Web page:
Certain pies, like custard pies and pumpkin pies, require the bottom crust to be blind-baked, which just means pre-baking it without the filling. This ensures the crust won't get soggy. Consult your recipe to see whether the pie shell should be blind baked or not.

Remedy: To blind bake, dock the pie dough in the pie plate with a fork. (Docking is the process of pricking the bottom layer of dough in the pie pan with the tines of a fork.) Chill for an hour. Then line with foil or parchment paper and fill with pie weights or dried beans. Bake at a moderate temperature (350 degrees F) for about 10 to 20 minutes, or until the crust is lightly browned, removing the pie weights halfway through.
Symptom: My Crust Is Underbaked
Many novice pie bakers don't bake their pies at a high enough temperature. The pie ends up stewing in its own liquid and the crust turns almost raw and soggy. What happens is that all the butter in the crust just melts into the dough without evaporating, making it impossible to get a flaky crust.

Remedy: Start out pies -- especially fruit pies, like apple -- at a high temperature, between 425 and 450 degrees F. Reduce the temperature to around 350 or 375 degrees F after about 20 to 30 minutes and continue baking until the pie is nicely browned and the filling is bubbling.
Symptom: My Crust Is Dry And Hard
This is a result of overworking the pie dough, which basically overworks the gluten in the flour and turns what would have been a nice dough into a gummy one.

Remedy: The most important part about making pie dough is to work it as little as possible and to keep all the ingredients as cold as possible (cold air allows the gluten to relax, preventing it from seizing up). Use cold butter and ice-cold water. Some bakers go as far as to chill the flour and the mixing bowl. If you've made the dough well, you should see flakes and streaks of butter.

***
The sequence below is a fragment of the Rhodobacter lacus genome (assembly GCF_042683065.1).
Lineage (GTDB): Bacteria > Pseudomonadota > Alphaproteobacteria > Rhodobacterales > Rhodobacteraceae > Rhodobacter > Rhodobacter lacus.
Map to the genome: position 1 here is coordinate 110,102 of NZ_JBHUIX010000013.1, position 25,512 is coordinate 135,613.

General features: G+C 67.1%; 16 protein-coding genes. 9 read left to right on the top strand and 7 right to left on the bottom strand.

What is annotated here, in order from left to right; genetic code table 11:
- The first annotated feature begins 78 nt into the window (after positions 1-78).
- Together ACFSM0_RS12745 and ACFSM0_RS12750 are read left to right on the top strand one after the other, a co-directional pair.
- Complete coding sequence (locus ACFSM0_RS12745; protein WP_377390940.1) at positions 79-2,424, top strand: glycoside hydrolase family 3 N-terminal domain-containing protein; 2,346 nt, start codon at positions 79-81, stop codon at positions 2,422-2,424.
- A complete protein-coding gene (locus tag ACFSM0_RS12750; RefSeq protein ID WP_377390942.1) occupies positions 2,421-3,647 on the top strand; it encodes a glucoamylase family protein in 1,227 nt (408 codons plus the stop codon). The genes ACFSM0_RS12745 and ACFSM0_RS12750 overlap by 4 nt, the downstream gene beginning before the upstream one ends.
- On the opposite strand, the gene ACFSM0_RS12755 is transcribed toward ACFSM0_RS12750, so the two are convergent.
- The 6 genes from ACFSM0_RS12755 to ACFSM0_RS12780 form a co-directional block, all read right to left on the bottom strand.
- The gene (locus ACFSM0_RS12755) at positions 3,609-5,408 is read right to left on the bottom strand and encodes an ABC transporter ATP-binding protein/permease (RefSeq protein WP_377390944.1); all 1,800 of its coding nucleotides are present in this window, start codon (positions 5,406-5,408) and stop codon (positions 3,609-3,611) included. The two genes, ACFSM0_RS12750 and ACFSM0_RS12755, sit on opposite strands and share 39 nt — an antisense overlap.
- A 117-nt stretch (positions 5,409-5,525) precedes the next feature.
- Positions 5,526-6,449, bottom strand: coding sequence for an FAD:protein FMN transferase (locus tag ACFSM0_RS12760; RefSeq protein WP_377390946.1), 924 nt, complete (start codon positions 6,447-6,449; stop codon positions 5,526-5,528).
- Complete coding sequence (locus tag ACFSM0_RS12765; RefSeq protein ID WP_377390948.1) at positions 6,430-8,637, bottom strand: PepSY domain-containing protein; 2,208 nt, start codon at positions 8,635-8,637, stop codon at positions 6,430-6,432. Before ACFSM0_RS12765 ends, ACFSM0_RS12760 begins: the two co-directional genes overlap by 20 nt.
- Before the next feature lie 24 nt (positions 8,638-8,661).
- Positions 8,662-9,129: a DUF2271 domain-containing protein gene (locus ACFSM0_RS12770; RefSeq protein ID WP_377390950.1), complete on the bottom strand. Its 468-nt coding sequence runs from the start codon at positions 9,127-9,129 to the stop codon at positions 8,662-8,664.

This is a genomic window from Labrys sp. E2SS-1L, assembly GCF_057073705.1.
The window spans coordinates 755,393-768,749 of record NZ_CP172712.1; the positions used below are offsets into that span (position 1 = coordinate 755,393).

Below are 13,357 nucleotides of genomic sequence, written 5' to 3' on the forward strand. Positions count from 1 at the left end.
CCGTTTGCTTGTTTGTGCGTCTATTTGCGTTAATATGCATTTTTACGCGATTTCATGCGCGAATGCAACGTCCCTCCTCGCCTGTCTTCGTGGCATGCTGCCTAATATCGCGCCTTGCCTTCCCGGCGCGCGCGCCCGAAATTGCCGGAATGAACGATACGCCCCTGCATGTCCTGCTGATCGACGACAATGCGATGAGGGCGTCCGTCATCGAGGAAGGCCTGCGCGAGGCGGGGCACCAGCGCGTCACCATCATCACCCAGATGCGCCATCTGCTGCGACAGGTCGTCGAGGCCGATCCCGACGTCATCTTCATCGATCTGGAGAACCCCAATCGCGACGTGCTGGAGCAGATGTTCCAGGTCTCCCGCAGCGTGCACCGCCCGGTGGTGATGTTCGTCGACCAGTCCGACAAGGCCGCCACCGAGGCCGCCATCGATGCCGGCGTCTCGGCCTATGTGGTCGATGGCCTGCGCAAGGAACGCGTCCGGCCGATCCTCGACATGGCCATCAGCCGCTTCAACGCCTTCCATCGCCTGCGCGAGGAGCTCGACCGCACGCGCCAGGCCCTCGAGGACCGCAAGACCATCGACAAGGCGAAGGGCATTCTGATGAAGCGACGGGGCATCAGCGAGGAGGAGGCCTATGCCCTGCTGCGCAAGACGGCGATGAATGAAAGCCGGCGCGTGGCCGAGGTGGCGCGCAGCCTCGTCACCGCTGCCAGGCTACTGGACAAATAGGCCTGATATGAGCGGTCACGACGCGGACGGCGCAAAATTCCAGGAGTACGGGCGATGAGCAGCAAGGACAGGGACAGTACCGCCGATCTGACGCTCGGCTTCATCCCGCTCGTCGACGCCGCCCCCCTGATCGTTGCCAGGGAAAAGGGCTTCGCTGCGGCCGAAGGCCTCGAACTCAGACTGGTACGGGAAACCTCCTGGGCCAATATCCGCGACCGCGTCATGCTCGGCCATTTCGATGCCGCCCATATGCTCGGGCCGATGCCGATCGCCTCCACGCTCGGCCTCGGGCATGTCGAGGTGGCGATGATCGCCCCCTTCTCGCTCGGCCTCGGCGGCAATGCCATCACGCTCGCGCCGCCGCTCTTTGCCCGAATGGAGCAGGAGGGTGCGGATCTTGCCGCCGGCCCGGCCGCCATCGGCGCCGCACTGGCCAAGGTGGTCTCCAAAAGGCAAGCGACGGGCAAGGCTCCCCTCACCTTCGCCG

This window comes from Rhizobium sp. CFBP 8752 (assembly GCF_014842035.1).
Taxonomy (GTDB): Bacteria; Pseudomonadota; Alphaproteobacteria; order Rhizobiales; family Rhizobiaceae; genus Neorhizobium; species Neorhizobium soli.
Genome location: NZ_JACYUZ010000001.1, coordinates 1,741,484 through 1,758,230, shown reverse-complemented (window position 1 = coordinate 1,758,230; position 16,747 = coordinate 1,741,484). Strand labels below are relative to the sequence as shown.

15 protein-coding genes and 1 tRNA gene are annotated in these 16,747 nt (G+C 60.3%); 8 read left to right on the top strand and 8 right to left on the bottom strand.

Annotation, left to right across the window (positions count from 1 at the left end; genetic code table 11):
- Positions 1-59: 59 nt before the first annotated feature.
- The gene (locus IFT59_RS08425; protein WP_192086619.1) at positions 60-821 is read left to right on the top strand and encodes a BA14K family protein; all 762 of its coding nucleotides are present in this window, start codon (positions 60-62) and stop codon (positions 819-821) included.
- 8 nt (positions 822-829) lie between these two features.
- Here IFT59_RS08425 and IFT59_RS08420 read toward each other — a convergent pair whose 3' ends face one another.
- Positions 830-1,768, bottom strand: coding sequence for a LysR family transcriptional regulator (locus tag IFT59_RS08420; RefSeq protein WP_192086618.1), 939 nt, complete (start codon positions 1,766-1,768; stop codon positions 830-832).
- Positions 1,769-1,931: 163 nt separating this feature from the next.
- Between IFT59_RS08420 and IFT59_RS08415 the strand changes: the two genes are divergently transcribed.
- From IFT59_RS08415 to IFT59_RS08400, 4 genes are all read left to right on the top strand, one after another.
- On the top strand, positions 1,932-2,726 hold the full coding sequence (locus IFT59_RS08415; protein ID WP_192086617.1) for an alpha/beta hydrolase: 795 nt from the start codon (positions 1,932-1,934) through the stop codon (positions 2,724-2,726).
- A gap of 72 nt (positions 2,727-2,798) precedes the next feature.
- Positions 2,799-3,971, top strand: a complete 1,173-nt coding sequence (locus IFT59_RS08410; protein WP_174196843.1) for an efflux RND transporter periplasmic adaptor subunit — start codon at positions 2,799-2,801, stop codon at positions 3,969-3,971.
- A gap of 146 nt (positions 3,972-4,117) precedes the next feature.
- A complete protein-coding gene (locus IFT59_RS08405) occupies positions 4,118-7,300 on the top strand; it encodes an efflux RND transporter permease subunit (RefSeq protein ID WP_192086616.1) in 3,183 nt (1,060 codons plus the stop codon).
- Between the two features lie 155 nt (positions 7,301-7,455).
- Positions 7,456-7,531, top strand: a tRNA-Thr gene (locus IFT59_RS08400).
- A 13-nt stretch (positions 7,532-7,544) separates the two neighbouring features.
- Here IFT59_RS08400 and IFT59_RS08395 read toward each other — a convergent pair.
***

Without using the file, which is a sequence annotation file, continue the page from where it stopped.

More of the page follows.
Symptom: My Pie Has Air Space Between The Filling And The Top Crust
This often happens with sky-high apple pies, when the pie is mounded with apple chunks. The top layer hardens up in the oven before the filling is completely cooked. The filling shrinks during baking, and you're left with a giant gap between the top crust and the filling.

Remedy: To prevent the air space, it's a good idea to cut the fruit into smaller chunks or thin slices. Or, you could also precook your pie filling, which allows it to shrink before you place the pie top on. This will dramatically decrease the size of the "gap."
Symptom: My Pie Is Pale
A pale pie just isn't that attractive -- it doesn't call out "eat me" like a nicely browned pie does.

Remedy: Brushing the top crust with an egg wash will create a nicely browned and glossy appearance. An egg beaten with a touch of water, cream or milk can be used as an egg wash. You can scatter the pie with coarse sugar, which sticks to the wash and creates a sweet crunch when eating.